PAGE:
Vocal Joystick for accessibility

University of Washington researchers are developing a new "Vocal Joystic" interface to make software more accessible for people who don't have use of their hands or arms. The software converts simple vowel sounds and other intonations into cursor movement. The louder the sound, the faster the cursor moves. Saying "K-Ch" represents a mouse click and release. Follow the link for a video demonstration. From the University of Washington Office of News:

"A lot of people ask: 'Why don't you just use speech recognition?'" (electrical engineering professor Jeffrey) Bilmes said. "It would be very slow to move a cursor using discrete commands like 'move right' or 'go faster.' The voice, however, is able to do continuous commands quickly and easily." Early tests suggest that an experienced user of Vocal Joystick would have as much control as someone using a handheld device...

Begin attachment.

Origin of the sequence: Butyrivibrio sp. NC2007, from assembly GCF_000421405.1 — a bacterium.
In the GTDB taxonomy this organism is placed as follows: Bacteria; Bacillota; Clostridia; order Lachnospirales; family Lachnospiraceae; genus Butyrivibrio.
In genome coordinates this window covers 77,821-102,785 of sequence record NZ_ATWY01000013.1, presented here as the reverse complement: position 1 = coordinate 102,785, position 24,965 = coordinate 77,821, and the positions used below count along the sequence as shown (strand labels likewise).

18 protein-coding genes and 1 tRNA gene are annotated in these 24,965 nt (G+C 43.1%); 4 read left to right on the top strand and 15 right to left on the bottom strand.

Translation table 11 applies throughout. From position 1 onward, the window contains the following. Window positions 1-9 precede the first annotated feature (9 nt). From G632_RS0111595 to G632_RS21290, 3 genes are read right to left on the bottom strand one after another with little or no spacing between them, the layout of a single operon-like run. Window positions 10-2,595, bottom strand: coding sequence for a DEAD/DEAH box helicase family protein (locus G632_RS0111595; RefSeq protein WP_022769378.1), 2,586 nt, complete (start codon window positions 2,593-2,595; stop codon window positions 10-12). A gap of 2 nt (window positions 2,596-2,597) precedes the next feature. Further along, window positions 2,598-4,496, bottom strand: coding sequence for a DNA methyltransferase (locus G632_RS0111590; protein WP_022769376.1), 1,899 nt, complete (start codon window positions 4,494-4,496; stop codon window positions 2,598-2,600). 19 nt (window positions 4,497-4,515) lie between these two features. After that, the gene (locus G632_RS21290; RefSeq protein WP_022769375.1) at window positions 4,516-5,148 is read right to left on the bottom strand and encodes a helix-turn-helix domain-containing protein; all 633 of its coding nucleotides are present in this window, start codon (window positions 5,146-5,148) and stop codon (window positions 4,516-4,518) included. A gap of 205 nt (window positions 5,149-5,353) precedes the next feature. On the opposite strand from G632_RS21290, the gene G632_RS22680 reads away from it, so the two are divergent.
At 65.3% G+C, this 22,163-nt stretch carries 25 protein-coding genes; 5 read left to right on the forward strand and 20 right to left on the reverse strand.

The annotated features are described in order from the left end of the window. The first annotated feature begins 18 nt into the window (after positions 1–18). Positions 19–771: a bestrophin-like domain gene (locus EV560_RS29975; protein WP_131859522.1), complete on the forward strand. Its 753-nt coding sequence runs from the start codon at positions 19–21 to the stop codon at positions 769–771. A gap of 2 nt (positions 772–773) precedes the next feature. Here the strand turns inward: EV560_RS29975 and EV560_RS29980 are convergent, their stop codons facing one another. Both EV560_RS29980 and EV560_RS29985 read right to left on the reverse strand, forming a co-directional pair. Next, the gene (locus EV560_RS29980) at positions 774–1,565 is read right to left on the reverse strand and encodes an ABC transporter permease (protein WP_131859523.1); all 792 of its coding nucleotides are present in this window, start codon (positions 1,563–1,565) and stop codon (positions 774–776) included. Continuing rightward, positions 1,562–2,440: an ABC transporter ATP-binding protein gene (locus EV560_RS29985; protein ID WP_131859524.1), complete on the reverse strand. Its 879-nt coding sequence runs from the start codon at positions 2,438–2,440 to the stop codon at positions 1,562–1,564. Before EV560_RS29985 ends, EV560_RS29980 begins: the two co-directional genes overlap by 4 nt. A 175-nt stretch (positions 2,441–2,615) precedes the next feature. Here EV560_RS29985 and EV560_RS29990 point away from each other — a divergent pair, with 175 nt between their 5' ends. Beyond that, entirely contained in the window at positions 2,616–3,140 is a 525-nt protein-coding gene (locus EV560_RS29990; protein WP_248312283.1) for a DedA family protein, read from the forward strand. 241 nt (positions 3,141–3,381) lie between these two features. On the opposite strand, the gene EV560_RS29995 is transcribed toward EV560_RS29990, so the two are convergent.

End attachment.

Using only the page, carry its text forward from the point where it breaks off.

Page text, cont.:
"While people use their voices to communicate with just words and phrases," Bilmes said, "the human voice is an incredibly flexible instrument, and can do so much more."